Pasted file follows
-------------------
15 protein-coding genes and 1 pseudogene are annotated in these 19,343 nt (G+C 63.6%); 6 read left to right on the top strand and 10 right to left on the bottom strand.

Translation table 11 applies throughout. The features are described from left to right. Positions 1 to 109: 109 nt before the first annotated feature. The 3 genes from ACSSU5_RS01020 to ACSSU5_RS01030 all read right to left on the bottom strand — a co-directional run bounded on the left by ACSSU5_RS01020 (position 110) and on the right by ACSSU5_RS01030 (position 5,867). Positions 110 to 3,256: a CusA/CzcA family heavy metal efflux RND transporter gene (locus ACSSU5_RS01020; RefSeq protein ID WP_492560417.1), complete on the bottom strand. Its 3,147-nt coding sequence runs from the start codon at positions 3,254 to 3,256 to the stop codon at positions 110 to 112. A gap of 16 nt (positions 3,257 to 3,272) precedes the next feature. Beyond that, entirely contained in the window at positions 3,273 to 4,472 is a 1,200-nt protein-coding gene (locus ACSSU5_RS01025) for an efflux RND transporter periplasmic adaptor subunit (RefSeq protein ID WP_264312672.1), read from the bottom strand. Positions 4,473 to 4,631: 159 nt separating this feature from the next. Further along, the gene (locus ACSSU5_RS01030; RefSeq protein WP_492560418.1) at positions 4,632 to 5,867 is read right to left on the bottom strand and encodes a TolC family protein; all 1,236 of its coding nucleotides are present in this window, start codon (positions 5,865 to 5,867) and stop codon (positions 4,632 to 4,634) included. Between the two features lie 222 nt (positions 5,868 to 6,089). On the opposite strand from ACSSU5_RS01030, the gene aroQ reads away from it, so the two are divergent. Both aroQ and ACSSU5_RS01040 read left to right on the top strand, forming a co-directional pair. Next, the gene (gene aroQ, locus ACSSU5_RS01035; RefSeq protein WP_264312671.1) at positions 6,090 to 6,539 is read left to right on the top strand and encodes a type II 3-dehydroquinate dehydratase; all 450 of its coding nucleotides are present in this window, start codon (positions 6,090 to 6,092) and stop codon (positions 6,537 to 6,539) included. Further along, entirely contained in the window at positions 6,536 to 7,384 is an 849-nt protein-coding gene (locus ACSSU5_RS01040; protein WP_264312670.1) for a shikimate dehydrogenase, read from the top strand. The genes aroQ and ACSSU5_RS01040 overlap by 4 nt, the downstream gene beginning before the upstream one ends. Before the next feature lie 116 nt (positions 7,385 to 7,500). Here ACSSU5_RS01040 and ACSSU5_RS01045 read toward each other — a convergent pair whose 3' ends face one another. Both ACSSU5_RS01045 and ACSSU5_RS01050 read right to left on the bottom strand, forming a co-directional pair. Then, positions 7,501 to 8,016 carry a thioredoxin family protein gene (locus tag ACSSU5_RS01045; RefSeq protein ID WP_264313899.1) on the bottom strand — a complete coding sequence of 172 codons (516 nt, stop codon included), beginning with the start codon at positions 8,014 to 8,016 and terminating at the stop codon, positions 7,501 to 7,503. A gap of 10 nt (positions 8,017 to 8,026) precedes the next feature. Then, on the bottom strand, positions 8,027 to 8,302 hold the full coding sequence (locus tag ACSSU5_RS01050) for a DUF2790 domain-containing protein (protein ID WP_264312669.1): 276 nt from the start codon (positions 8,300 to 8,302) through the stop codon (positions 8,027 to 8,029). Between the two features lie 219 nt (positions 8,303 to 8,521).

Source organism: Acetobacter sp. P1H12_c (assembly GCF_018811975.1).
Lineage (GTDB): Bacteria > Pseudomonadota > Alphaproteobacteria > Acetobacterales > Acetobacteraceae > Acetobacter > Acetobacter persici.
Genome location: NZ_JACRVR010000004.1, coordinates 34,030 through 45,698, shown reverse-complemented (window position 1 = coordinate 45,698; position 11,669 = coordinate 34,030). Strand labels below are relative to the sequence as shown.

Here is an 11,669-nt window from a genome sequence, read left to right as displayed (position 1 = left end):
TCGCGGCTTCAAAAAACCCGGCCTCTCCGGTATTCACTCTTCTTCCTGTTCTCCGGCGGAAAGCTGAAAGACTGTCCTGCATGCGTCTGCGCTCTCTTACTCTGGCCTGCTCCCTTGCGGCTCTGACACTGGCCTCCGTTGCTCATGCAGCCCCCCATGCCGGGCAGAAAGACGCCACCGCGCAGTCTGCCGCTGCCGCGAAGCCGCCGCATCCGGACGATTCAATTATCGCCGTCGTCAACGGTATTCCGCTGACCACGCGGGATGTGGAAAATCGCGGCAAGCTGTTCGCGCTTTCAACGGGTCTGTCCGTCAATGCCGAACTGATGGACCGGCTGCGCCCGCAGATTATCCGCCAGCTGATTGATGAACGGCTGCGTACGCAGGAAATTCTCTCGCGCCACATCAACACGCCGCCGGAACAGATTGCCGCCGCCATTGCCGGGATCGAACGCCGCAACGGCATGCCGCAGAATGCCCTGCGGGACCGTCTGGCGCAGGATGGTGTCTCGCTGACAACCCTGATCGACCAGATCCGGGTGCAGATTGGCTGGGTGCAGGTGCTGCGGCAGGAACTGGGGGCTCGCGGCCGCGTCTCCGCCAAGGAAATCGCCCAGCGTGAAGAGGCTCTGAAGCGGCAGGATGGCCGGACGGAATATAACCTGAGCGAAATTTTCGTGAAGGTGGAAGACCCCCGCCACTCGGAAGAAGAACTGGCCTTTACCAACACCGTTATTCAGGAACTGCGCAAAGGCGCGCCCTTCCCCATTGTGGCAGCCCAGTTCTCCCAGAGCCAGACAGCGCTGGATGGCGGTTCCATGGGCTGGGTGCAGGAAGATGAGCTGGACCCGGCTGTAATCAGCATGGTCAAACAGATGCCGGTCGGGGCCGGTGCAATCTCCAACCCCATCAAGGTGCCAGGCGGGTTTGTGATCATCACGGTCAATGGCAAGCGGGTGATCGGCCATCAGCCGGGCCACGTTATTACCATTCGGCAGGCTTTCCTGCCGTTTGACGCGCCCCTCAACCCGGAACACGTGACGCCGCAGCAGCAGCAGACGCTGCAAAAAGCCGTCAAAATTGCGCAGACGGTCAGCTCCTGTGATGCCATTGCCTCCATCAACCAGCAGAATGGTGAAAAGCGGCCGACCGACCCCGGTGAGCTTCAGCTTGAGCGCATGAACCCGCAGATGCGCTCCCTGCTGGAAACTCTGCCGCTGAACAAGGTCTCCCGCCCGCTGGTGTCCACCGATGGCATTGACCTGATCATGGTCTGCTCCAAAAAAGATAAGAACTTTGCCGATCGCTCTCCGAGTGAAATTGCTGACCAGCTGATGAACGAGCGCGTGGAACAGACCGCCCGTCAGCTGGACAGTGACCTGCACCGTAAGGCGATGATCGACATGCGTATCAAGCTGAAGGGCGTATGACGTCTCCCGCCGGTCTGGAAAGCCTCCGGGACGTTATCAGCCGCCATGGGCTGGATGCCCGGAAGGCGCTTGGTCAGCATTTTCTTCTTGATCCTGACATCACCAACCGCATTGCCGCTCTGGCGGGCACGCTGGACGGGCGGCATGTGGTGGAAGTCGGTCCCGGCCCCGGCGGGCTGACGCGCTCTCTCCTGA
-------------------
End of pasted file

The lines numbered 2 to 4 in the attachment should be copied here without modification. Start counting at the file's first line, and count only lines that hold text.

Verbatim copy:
Translation table 11 applies throughout. The features are described from left to right. Positions 1 to 109: 109 nt before the first annotated feature. The 3 genes from ACSSU5_RS01020 to ACSSU5_RS01030 all read right to left on the bottom strand — a co-directional run bounded on the left by ACSSU5_RS01020 (position 110) and on the right by ACSSU5_RS01030 (position 5,867). Positions 110 to 3,256: a CusA/CzcA family heavy metal efflux RND transporter gene (locus ACSSU5_RS01020; RefSeq protein ID WP_492560417.1), complete on the bottom strand. Its 3,147-nt coding sequence runs from the start codon at positions 3,254 to 3,256 to the stop codon at positions 110 to 112. A gap of 16 nt (positions 3,257 to 3,272) precedes the next feature. Beyond that, entirely contained in the window at positions 3,273 to 4,472 is a 1,200-nt protein-coding gene (locus ACSSU5_RS01025) for an efflux RND transporter periplasmic adaptor subunit (RefSeq protein ID WP_264312672.1), read from the bottom strand. Positions 4,473 to 4,631: 159 nt separating this feature from the next. Further along, the gene (locus ACSSU5_RS01030; RefSeq protein WP_492560418.1) at positions 4,632 to 5,867 is read right to left on the bottom strand and encodes a TolC family protein; all 1,236 of its coding nucleotides are present in this window, start codon (positions 5,865 to 5,867) and stop codon (positions 4,632 to 4,634) included. Between the two features lie 222 nt (positions 5,868 to 6,089). On the opposite strand from ACSSU5_RS01030, the gene aroQ reads away from it, so the two are divergent. Both aroQ and ACSSU5_RS01040 read left to right on the top strand, forming a co-directional pair. Next, the gene (gene aroQ, locus ACSSU5_RS01035; RefSeq protein WP_264312671.1) at positions 6,090 to 6,539 is read left to right on the top strand and encodes a type II 3-dehydroquinate dehydratase; all 450 of its coding nucleotides are present in this window, start codon (positions 6,090 to 6,092) and stop codon (positions 6,537 to 6,539) included. Further along, entirely contained in the window at positions 6,536 to 7,384 is an 849-nt protein-coding gene (locus ACSSU5_RS01040; protein WP_264312670.1) for a shikimate dehydrogenase, read from the top strand. The genes aroQ and ACSSU5_RS01040 overlap by 4 nt, the downstream gene beginning before the upstream one ends. Before the next feature lie 116 nt (positions 7,385 to 7,500). Here ACSSU5_RS01040 and ACSSU5_RS01045 read toward each other — a convergent pair whose 3' ends face one another. Both ACSSU5_RS01045 and ACSSU5_RS01050 read right to left on the bottom strand, forming a co-directional pair. Then, positions 7,501 to 8,016 carry a thioredoxin family protein gene (locus tag ACSSU5_RS01045; RefSeq protein ID WP_264313899.1) on the bottom strand — a complete coding sequence of 172 codons (516 nt, stop codon included), beginning with the start codon at positions 8,014 to 8,016 and terminating at the stop codon, positions 7,501 to 7,503. A gap of 10 nt (positions 8,017 to 8,026) precedes the next feature. Then, on the bottom strand, positions 8,027 to 8,302 hold the full coding sequence (locus tag ACSSU5_RS01050) for a DUF2790 domain-containing protein (protein ID WP_264312669.1): 276 nt from the start codon (positions 8,300 to 8,302) through the stop codon (positions 8,027 to 8,029). Between the two features lie 219 nt (positions 8,303 to 8,521).

Source organism: Acetobacter sp. P1H12_c (assembly GCF_018811975.1).
Lineage (GTDB): Bacteria > Pseudomonadota > Alphaproteobacteria > Acetobacterales > Acetobacteraceae > Acetobacter > Acetobacter persici.